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Gov. JB Pritzker Defends Decision To Keep High School Football On Hold Until Spring

CHICAGO (CBS) -- Despite continued angry protests from many students and parents, Gov. JB Pritzker reiterated Wednesday that he is not willing to allow high school football to be played this fall, citing expert opinions that there is still too much risk of further spreading COVID-19.

"Look, I'm not a scientist, but I do know how to listen to the experts and follow the latest data. I've always promised to do that, and I've always promised to be transparent about that, and I always will do that, no matter the political pressure. Under no circumstances will I put children and their families at risk," Pritzker said Wednesday afternoon.

In Illinois, high school football and two other traditional fall sports programs have been moved to the spring, but many parents and students have repeatedly asked the governor to allow football to resume this fall. Nearly every night this week, rallies are slated around Chicago and its suburbs; a plea for sports, normalcy and practical play.

Pritzker said he's not willing to allow high school football to resume this fall, given that there's still no vaccine or reliable treatment, and that the upcoming flu season could put the entire country at risk of another wave of COVID cases.

"This is a pandemic. This is a terrible and unprecedented moment in our country. Living together in a free society means neighbors protecting each other so that we can all enjoy freedom and safety," he said.

Dr. Mike Lin, an infectious disease specialist at Rush University Medical Center, said he has two children who play sports, so the topic is deeply personal to him, but he said there's no practical way to prevent COVID outbreaks from happening in high school contact sports like football.

"Contact team sports such as football and hockey can become super-spreading events very easily. Just one youth athlete showing up with the virus can start a chain reaction spread that can quickly threaten an entire team," he said.

He also noted that even off-field activities like using locker rooms, working out in gyms, and traveling together also provide increased risk of spreading the virus

"With every youth athlete, there is a parent, or maybe a sibling or a grandparent, who may be at risk for terrible outcomes from COVID-19 disease," he said. "Youth sports do not operate in a vacuum, and if COVID-19 spreads among our young athletes, it becomes a risk for our entire community."

While the NFL has started its 2020 season, and Big Ten has announced its football season will begin in late October, Pritzker stressed that high school sports programs don't have the funding to provide the same kind of testing capacity that professional and college sports leagues are relying on to keep players safe.

"Remember that these programs are operating with daily testing, or in a league-created bubble, or with facilities that allow for outsized social distancing, and are sanitized every day; and in some cases, all of those precautions have been taken. That's not what's available to the vast majority of young people who play sports in Illinois," the governor said.

"If you could put a bubble around each one of these teams, for example, at high schools, and you could provide the same kinds of services, perhaps high schools could do that," he added.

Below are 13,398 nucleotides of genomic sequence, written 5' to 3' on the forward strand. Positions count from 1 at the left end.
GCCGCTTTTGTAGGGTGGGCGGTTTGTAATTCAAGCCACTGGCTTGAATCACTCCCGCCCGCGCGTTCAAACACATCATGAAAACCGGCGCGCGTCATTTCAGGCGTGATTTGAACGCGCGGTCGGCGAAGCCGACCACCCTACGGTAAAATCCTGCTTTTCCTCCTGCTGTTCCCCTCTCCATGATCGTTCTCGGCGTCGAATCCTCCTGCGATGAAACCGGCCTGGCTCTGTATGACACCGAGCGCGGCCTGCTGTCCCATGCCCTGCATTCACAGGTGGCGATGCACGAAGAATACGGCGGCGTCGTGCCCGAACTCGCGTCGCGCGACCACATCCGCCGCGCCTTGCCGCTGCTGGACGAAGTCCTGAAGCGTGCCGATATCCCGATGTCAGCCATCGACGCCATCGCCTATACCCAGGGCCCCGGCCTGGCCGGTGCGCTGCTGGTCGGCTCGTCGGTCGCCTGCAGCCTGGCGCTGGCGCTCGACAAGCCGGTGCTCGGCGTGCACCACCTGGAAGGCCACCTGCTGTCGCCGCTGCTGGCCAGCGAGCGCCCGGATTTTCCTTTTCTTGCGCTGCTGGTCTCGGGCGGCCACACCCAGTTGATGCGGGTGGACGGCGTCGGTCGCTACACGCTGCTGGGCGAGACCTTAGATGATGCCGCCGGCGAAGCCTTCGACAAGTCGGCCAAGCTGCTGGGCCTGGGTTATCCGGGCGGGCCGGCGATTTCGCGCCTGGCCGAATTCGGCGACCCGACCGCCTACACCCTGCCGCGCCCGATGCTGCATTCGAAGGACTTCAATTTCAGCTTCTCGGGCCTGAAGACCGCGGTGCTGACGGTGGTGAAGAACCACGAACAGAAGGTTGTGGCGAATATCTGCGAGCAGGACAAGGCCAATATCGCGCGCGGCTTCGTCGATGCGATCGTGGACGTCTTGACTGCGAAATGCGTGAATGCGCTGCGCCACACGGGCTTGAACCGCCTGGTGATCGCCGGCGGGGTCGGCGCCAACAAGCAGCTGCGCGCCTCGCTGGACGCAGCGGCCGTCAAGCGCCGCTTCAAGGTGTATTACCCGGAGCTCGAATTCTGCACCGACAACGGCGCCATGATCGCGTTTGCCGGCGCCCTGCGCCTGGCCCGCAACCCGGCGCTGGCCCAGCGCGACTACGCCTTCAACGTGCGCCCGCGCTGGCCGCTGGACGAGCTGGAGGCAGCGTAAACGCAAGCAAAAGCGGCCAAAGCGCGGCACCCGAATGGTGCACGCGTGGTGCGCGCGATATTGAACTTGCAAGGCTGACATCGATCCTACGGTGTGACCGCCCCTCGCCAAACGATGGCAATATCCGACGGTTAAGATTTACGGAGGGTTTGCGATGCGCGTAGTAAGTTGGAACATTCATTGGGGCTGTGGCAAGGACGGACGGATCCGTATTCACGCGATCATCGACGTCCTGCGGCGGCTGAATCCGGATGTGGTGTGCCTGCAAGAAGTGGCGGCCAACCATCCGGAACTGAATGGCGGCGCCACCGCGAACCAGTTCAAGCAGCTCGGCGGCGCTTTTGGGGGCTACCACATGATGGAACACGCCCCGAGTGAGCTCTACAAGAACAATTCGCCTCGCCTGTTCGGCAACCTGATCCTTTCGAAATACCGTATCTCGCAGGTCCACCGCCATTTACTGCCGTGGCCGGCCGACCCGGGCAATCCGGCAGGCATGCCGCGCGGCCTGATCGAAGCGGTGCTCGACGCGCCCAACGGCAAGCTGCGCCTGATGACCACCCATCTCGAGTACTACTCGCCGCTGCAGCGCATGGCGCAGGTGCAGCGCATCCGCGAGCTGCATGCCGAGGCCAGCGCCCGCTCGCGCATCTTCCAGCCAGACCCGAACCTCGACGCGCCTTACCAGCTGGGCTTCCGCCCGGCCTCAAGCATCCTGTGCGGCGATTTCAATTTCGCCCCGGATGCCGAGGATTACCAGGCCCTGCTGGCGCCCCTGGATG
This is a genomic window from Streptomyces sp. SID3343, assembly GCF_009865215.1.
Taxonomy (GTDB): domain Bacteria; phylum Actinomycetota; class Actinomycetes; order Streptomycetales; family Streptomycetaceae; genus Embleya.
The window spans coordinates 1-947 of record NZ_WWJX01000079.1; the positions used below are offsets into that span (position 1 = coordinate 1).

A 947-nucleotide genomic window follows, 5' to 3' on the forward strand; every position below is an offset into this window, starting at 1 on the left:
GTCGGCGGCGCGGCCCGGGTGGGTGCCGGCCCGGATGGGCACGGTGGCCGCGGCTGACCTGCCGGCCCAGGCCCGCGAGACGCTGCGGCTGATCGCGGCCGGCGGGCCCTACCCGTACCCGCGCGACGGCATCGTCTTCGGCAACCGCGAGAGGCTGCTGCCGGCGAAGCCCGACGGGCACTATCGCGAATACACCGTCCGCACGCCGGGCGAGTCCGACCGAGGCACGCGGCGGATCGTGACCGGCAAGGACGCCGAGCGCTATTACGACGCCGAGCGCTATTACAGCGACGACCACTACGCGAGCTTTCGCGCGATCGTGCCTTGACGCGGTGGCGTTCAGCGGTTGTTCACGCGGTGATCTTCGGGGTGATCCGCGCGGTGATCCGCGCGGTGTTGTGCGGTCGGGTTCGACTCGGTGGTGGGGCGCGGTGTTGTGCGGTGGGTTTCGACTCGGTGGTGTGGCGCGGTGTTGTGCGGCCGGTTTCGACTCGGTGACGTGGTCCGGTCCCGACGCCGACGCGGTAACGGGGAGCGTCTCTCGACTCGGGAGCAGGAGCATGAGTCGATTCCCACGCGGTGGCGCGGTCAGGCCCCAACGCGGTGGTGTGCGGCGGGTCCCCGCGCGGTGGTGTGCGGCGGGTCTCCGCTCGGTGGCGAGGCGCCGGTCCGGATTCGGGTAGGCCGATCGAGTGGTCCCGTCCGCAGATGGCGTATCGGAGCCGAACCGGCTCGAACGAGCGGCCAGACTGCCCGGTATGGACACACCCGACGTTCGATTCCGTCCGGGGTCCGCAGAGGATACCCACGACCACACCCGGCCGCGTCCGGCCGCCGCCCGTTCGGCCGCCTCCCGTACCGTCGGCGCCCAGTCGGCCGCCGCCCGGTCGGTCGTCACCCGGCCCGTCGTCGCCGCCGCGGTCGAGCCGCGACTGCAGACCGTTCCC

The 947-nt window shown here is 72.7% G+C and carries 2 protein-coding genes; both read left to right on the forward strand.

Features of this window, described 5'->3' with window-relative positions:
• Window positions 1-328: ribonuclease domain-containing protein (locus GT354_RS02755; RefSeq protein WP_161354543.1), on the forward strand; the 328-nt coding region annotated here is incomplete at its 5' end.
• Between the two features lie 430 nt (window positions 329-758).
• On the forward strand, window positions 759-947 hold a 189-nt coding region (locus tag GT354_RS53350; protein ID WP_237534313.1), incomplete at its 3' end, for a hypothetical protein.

The governor's defense of his decision to keep high school football on hold comes as the state announced 1,941 new confirmed cases of COVID-19, including 35 additional deaths.

Since the start of the pandemic, the Illinois Department of Public Health has reported a total of 266,151 cases, including 8,367 deaths.

The new cases reported Wednesday came as IDPH reported 52,311 new tests, for a one-day positivity rate of 3.7%. The statewide seven-day average positivity rate for Illinois also stands at 3.7%, down from 4.5% two weeks ago.

However, Pritzker said the state's dropping positivity rate alone is not enough for him to give the okay to restarting high school football.

While many other high school sports programs have made adjustments to allow kids to play with a lower likelihood of spreading the virus, Pritzker said, "Some sports, like youth football, are more difficult and offer a higher likelihood of transmission."

The governor said Illinois already has seen a number of outbreaks linked to youth sports programs that have infected dozens of players, coaches, and family members.

"We all want our kids to be able to play sports. We all want our kids attending in-person at school. And we all wish that this pandemic were over. Unfortunately, until we're able to make that third wish come true, our ability to make progress on the first two is somewhat limited," he said.

Every other state around Illinois has allowed high school football to be played this fall, but Pritzker has said that alone won't sway him to change his mind.

Illinois Department of Public Health Director Dr. Ngozi Ezike said the state will monitor what happens in neighboring states that are allowing high school football to see what happens, but she stressed that contact sports carry an inherent risk of spreading the virus.

"The science is the same for sports as it is for restaurants, meetings, nursing homes, you name the situation. The more people you are around, the closer you are to them, and the longer you are around them, the greater the risk of transmitting COVID-19," she said.

She also said she and other public health officials want to find a way to allow all youth sports programs to go forward as soon as it's safe to do so.

"We want to find a route to get there. We want to do it as safely as possible, minimizing the numbers of lives that will be lost as a result of some of these very consequential decisions," she said.

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